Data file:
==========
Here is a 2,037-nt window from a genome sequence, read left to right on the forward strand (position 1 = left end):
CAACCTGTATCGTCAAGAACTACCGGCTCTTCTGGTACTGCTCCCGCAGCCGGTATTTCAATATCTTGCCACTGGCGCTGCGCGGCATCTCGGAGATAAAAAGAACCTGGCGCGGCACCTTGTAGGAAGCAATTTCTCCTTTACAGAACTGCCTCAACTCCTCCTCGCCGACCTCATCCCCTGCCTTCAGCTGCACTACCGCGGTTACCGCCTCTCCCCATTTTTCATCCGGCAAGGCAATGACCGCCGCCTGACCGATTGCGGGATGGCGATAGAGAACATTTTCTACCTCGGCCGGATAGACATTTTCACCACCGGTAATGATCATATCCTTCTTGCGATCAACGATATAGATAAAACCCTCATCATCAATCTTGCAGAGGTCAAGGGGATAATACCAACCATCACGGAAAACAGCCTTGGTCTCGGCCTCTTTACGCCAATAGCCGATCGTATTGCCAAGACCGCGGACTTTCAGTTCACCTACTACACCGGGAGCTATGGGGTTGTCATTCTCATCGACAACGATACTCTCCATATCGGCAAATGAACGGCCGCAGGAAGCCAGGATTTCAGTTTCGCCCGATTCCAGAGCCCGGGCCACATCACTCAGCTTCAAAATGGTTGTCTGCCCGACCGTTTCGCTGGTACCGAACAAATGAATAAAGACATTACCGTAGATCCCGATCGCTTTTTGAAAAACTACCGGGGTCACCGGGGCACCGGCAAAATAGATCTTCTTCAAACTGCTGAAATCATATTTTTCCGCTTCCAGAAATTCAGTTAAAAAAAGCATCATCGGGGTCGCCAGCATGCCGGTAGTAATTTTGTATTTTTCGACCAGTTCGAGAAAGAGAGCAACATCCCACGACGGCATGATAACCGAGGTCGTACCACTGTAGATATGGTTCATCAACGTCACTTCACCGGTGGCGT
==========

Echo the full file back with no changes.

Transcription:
Here is a 2,037-nt window from a genome sequence, read left to right on the forward strand (position 1 = left end):
CAACCTGTATCGTCAAGAACTACCGGCTCTTCTGGTACTGCTCCCGCAGCCGGTATTTCAATATCTTGCCACTGGCGCTGCGCGGCATCTCGGAGATAAAAAGAACCTGGCGCGGCACCTTGTAGGAAGCAATTTCTCCTTTACAGAACTGCCTCAACTCCTCCTCGCCGACCTCATCCCCTGCCTTCAGCTGCACTACCGCGGTTACCGCCTCTCCCCATTTTTCATCCGGCAAGGCAATGACCGCCGCCTGACCGATTGCGGGATGGCGATAGAGAACATTTTCTACCTCGGCCGGATAGACATTTTCACCACCGGTAATGATCATATCCTTCTTGCGATCAACGATATAGATAAAACCCTCATCATCAATCTTGCAGAGGTCAAGGGGATAATACCAACCATCACGGAAAACAGCCTTGGTCTCGGCCTCTTTACGCCAATAGCCGATCGTATTGCCAAGACCGCGGACTTTCAGTTCACCTACTACACCGGGAGCTATGGGGTTGTCATTCTCATCGACAACGATACTCTCCATATCGGCAAATGAACGGCCGCAGGAAGCCAGGATTTCAGTTTCGCCCGATTCCAGAGCCCGGGCCACATCACTCAGCTTCAAAATGGTTGTCTGCCCGACCGTTTCGCTGGTACCGAACAAATGAATAAAGACATTACCGTAGATCCCGATCGCTTTTTGAAAAACTACCGGGGTCACCGGGGCACCGGCAAAATAGATCTTCTTCAAACTGCTGAAATCATATTTTTCCGCTTCCAGAAATTCAGTTAAAAAAAGCATCATCGGGGTCGCCAGCATGCCGGTAGTAATTTTGTATTTTTCGACCAGTTCGAGAAAGAGAGCAACATCCCACGACGGCATGATAACCGAGGTCGTACCACTGTAGATATGGTTCATCAACGTCACTTCACCGGTGGCGT